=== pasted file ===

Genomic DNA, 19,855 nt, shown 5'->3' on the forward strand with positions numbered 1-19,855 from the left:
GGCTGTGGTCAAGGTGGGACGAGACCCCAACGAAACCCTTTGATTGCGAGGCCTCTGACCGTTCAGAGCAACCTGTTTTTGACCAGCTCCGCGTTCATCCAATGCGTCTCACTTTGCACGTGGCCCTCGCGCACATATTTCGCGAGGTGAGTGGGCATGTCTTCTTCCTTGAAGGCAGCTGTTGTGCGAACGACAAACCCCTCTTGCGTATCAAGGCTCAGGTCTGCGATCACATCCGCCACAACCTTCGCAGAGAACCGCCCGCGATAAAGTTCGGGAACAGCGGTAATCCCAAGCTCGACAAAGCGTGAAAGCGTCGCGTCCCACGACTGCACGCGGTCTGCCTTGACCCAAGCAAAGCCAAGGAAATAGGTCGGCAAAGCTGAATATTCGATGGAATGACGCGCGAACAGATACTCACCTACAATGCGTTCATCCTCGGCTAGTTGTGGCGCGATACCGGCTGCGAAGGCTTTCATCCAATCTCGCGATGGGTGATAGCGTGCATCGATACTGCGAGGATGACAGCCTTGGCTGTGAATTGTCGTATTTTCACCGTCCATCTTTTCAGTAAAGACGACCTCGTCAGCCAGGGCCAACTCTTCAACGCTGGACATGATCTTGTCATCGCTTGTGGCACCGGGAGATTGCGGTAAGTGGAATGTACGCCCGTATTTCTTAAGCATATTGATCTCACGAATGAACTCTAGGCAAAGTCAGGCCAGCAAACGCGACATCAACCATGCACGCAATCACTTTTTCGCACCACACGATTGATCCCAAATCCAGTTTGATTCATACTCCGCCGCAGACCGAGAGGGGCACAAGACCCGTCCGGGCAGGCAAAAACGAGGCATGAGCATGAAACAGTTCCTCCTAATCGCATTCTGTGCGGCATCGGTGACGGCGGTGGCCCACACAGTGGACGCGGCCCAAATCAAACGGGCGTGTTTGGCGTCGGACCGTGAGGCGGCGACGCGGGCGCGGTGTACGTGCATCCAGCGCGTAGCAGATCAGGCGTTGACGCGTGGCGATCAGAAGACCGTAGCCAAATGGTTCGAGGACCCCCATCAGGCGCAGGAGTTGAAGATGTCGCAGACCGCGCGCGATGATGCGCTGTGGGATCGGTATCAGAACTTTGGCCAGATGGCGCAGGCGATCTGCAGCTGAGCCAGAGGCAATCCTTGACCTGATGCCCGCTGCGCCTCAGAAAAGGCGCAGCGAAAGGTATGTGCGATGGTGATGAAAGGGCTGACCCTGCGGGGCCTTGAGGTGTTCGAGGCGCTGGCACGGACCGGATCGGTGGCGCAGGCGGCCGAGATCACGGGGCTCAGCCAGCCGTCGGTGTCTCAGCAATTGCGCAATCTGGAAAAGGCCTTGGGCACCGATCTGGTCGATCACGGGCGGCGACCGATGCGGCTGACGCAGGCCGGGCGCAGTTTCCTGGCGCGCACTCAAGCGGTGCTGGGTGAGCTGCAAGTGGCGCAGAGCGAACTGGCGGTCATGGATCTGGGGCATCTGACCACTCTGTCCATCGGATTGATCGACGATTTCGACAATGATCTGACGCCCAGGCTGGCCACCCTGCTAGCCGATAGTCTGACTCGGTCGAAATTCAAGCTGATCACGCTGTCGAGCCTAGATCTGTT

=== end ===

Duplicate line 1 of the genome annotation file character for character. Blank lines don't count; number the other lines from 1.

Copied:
Genomic DNA, 19,855 nt, shown 5'->3' on the forward strand with positions numbered 1-19,855 from the left: